“Figure/Fabric/Fantasy” highlights the appeal of fashion drawings
Published: Saturday, May 5, 2012
Updated: Saturday, May 5, 2012 10:05
Today, one hardly even notices the pages upon pages of beautiful models wearing clothes from high-end designers that fill many magazines. Glittering jewelry and haute couture have become almost commonplace, somewhat removed from the glamour and refinement they once held. Yet, upon closer inspection, it becomes obvious these are incredibly calculated images. We forget these pictures are meant to seduce us, to capture our attention and entice our imaginations, all in the hopes that we may buy the products being shown. This is the realm of fashion advertising.
“Figure/Fabric/Fantasy” is on exhibit now at the Museum of Fine Arts in Boston, featuring 50 fashion drawings from the 1940s through the 1980s by 26 different artists including Womens’ Wear Daily’s Kenneth Paul Block, New York based fashion illustrator Morton Kaish and American couturier Arnold Scaasi. These pieces were drawn from the museum’s collection of over 10,000 fashion drawings. Each of the pieces was originally intended to be copied and distributed as advertisements in magazines nationally.
In the ‘Notes from the Collector’ displayed in the gallery, Jean S. Sharf writes, “This exhibition marks the first time that a major American art museum has devoted an entire gallery to displaying fashion drawing…Fashion art does more than simply illustrate a garment. It describes the social life of its moment, and opens a window into the lifestyle of the era in which it was created.” Indeed, the collection is holistic and provides a survey of many different types of clothing. The prints depict slender, elegant women modeling everything from evening gowns to kimonos to fur stoles. In an image by Larry Salk, a group of beautiful young women are seen lounging, set against a sand-colored background suggesting a tropical and exotic locale.
Some of the prints are markups of ads, with tag lines scrawled hurriedly across the image. Others have quickly colored neutral backgrounds of black or grey. A few details, such as a flower or the glimpse of a beach, give the viewer a sense of where the clothes would be worn. The rest is left to the viewer’s imagination. This aesthetic has continued to today and is used by many fashion magazines such as Vogue and Harper’s Bazaar.
Also in the exhibit is a video interview with Morton Kaish, a prominent New York fashion illustrator and trained painter, about the evolution of fashion images. Because these images were made to advertise the clothing product, artists had the unusual task of creating wearable looks that the average American woman could imagine wearing rather than simply creating beautiful clothes. Oftentimes, glamorous and sophisticated designs compromise practicality. Yet the artists had to show that the clothes could exist off the runway in the real world, whether or not that was in fact the case. This was a departure from the elongated figures of fashions past.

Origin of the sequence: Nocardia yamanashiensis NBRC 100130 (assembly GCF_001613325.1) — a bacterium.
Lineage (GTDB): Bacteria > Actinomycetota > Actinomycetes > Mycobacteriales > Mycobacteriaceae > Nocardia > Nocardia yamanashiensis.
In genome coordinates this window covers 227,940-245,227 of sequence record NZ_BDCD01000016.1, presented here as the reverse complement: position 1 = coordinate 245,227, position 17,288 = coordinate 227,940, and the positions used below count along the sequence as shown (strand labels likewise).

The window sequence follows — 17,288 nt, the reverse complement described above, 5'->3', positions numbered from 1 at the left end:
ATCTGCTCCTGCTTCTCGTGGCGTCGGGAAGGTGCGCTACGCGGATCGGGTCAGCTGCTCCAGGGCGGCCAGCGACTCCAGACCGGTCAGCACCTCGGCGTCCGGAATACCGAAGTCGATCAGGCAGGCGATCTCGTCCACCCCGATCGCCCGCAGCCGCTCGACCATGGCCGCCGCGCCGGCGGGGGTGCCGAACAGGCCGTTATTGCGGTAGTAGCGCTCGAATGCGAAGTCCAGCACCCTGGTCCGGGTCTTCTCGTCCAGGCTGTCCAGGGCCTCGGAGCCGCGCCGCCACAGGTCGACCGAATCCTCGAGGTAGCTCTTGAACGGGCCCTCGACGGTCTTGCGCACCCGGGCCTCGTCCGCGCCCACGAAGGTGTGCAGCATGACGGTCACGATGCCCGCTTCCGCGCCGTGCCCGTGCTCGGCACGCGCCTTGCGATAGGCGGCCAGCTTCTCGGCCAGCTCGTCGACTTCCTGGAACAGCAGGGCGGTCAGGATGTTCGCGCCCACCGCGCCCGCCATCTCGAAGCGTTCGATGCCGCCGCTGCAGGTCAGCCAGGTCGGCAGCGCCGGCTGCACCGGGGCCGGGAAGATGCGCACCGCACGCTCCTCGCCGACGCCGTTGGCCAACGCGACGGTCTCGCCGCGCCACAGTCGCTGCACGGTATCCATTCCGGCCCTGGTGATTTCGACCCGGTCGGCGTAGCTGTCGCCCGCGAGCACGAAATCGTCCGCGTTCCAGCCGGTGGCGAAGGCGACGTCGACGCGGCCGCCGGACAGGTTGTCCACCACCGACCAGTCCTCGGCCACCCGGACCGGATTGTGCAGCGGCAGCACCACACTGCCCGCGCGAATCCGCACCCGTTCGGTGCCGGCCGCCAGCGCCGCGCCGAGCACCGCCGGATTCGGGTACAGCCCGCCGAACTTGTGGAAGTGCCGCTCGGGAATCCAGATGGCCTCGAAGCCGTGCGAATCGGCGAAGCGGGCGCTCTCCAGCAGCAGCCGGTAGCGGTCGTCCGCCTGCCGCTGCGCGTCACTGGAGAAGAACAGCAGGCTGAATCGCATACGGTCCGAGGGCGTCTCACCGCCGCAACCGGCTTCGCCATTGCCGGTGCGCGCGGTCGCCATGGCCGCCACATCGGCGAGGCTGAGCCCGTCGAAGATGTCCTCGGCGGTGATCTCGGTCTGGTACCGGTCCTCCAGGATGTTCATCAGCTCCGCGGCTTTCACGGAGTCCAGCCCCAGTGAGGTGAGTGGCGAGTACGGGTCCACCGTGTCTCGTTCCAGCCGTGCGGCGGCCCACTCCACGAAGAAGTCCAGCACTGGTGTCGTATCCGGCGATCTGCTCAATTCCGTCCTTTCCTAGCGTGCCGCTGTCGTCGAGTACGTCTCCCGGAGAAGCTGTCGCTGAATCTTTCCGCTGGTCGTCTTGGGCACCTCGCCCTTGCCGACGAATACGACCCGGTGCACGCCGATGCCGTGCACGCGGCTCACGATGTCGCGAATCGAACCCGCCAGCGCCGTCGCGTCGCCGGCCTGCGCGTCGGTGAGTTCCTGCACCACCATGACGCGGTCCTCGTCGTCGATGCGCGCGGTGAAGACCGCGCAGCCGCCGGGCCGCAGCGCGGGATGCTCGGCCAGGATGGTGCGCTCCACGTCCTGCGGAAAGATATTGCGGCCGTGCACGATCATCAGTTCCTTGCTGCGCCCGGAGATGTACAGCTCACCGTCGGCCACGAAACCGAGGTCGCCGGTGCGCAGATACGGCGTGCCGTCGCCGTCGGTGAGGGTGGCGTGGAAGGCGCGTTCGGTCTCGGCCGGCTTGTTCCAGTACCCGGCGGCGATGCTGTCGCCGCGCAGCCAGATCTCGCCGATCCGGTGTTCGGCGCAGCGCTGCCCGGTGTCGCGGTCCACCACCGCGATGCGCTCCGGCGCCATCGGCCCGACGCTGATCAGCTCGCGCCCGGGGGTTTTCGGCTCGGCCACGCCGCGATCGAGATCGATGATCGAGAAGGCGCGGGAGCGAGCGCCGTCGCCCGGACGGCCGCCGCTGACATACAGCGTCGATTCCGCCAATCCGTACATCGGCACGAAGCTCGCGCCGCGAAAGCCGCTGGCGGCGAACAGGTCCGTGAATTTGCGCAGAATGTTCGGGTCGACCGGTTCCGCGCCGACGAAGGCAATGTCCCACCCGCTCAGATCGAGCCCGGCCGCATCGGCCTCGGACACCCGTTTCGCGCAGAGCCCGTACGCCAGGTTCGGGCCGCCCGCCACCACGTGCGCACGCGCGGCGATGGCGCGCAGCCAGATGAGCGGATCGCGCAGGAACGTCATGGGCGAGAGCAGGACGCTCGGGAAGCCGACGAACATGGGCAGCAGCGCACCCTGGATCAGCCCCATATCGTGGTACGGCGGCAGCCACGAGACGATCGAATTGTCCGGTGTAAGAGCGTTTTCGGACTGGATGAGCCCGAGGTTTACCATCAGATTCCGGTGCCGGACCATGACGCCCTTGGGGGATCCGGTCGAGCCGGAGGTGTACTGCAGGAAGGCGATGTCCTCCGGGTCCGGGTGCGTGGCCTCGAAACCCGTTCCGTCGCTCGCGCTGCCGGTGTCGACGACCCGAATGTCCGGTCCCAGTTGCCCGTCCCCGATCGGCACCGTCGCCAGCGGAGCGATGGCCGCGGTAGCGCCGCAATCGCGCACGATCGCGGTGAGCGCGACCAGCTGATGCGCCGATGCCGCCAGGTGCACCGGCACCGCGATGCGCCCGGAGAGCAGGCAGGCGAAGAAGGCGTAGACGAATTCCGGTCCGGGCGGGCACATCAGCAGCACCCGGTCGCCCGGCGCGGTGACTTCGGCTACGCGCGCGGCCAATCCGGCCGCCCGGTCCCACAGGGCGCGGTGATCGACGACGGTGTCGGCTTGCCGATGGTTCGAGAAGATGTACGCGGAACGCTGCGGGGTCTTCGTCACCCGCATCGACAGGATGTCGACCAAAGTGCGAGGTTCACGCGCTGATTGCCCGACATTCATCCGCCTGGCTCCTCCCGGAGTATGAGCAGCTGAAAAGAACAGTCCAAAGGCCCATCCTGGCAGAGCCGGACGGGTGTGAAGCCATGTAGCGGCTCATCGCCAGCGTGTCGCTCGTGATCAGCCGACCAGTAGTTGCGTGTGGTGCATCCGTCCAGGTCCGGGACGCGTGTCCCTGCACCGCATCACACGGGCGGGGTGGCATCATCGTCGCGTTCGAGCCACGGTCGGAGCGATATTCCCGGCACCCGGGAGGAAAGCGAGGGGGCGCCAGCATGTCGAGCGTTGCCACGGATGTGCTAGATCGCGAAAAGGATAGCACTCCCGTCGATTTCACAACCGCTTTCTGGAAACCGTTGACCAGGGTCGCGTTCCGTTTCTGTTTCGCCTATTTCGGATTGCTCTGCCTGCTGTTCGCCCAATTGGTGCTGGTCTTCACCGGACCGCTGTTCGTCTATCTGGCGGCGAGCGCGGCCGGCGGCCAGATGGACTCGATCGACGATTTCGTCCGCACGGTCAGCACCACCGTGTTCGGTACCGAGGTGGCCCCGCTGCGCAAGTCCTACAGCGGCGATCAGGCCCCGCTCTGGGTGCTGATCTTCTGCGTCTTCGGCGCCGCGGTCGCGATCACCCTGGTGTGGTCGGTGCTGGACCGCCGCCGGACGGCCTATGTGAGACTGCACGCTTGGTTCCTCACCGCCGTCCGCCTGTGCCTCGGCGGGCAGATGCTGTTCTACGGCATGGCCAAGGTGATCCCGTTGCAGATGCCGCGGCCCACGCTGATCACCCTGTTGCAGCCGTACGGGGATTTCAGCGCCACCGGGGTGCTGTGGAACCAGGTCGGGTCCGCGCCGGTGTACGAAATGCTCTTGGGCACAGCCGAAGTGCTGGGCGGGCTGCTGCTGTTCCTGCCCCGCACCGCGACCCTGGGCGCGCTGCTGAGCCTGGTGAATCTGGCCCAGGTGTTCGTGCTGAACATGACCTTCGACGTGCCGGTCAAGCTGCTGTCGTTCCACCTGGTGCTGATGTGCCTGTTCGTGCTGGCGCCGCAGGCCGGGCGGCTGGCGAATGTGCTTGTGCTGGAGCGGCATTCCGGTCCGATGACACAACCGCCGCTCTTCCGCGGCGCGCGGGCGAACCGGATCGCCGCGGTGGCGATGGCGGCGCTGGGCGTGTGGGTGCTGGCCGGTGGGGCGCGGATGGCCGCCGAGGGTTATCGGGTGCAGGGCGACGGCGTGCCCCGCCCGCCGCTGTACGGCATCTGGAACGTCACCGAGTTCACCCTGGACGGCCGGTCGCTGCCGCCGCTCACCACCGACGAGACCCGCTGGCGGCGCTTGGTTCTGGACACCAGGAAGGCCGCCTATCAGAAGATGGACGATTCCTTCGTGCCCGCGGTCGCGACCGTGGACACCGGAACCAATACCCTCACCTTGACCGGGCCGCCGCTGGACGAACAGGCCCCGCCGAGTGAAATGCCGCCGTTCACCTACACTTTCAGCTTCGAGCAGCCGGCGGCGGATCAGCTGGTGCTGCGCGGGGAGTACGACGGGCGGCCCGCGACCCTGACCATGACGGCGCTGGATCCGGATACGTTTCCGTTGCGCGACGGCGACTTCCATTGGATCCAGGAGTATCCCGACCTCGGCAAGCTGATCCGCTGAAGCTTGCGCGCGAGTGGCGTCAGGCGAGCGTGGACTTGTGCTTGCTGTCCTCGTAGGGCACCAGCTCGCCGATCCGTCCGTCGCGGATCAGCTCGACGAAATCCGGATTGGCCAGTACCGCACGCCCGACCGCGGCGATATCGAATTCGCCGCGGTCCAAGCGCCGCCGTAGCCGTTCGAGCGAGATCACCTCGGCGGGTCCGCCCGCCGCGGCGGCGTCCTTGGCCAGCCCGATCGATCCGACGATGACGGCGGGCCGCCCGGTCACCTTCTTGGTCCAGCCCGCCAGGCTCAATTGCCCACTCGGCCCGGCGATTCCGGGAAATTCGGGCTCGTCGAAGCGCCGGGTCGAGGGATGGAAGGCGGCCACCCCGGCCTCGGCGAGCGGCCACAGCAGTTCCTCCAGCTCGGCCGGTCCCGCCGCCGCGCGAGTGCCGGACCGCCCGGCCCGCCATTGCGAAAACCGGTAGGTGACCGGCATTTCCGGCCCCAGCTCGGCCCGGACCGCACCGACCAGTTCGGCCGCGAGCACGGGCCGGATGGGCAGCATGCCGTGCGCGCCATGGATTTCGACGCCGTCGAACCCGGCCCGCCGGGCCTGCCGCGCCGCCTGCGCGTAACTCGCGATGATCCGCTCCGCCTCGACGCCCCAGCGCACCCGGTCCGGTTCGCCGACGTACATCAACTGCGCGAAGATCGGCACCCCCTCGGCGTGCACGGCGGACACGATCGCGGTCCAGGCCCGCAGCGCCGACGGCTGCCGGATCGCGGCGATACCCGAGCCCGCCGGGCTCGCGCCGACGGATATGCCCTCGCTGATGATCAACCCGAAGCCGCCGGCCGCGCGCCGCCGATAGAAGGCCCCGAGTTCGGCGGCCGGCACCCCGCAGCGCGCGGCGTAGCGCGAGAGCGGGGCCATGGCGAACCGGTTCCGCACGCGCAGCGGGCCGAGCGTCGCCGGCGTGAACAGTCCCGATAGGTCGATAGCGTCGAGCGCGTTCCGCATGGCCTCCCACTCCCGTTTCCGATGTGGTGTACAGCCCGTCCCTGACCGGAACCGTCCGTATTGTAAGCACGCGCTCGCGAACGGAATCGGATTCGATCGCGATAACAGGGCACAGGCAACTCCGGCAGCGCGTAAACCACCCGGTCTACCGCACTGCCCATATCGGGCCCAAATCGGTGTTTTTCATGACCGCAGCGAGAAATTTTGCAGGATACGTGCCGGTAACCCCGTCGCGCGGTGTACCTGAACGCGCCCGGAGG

Instead of simply drawing beautiful women, the artists had to consider their clientele and their needs while also creating an alluring, elegant and marketable image. Kaish states, “As a fashion illustrator, my focus was always on the object, on describing the object, as the goal, and along the way, the effort included investing a degree of glamour, style and desirability in that image.” The focus was on interpretation and impression over pure likeness. Artists were able to render the draping of fabric or texture with the minimal amount of lines, allowing even more room for the consumer’s imagination.
The prints in the exhibit are captivating images with plenty of advertising appeal. They cater, however, to a select group of women. The women in the advertisements were meant to embody the true “American Woman.” While the images were meant to appeal to the “majority” of the population in order to be effective marketing, it is glaringly apparent that they only try to understand the affluent and shapely woman. There is a sketch for Shiseido Cosmetics which features models of Asian descent; however, many of the prints are targeted towards Caucasian, upper-middle class women who apparently typified the average American woman in the mid-1900’s. Since these images were published, the fashion industry has made significant strides in embracing women of all ethnicities in their marketing campaigns, which should be considered a great success.